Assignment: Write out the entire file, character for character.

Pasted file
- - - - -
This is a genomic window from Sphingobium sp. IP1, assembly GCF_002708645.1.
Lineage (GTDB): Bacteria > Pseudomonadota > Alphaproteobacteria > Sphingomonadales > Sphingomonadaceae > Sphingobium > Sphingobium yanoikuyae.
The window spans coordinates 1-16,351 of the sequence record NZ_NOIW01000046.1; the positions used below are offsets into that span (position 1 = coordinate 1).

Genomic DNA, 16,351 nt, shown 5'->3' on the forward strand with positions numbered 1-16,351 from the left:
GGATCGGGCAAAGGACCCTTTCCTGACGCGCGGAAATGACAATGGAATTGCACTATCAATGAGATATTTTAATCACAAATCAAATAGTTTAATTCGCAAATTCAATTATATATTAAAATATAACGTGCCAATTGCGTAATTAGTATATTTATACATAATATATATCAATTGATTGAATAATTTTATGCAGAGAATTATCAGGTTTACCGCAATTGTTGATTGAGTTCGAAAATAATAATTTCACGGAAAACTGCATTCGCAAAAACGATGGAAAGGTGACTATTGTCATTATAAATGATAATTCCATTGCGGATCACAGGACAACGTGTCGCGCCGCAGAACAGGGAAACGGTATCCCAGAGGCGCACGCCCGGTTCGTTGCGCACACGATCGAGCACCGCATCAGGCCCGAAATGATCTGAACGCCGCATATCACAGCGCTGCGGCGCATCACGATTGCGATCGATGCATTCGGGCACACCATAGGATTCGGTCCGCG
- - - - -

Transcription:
This is a genomic window from Sphingobium sp. IP1, assembly GCF_002708645.1.
Lineage (GTDB): Bacteria > Pseudomonadota > Alphaproteobacteria > Sphingomonadales > Sphingomonadaceae > Sphingobium > Sphingobium yanoikuyae.
The window spans coordinates 1-16,351 of the sequence record NZ_NOIW01000046.1; the positions used below are offsets into that span (position 1 = coordinate 1).

Genomic DNA, 16,351 nt, shown 5'->3' on the forward strand with positions numbered 1-16,351 from the left:
GGATCGGGCAAAGGACCCTTTCCTGACGCGCGGAAATGACAATGGAATTGCACTATCAATGAGATATTTTAATCACAAATCAAATAGTTTAATTCGCAAATTCAATTATATATTAAAATATAACGTGCCAATTGCGTAATTAGTATATTTATACATAATATATATCAATTGATTGAATAATTTTATGCAGAGAATTATCAGGTTTACCGCAATTGTTGATTGAGTTCGAAAATAATAATTTCACGGAAAACTGCATTCGCAAAAACGATGGAAAGGTGACTATTGTCATTATAAATGATAATTCCATTGCGGATCACAGGACAACGTGTCGCGCCGCAGAACAGGGAAACGGTATCCCAGAGGCGCACGCCCGGTTCGTTGCGCACACGATCGAGCACCGCATCAGGCCCGAAATGATCTGAACGCCGCATATCACAGCGCTGCGGCGCATCACGATTGCGATCGATGCATTCGGGCACACCATAGGATTCGGTCCGCG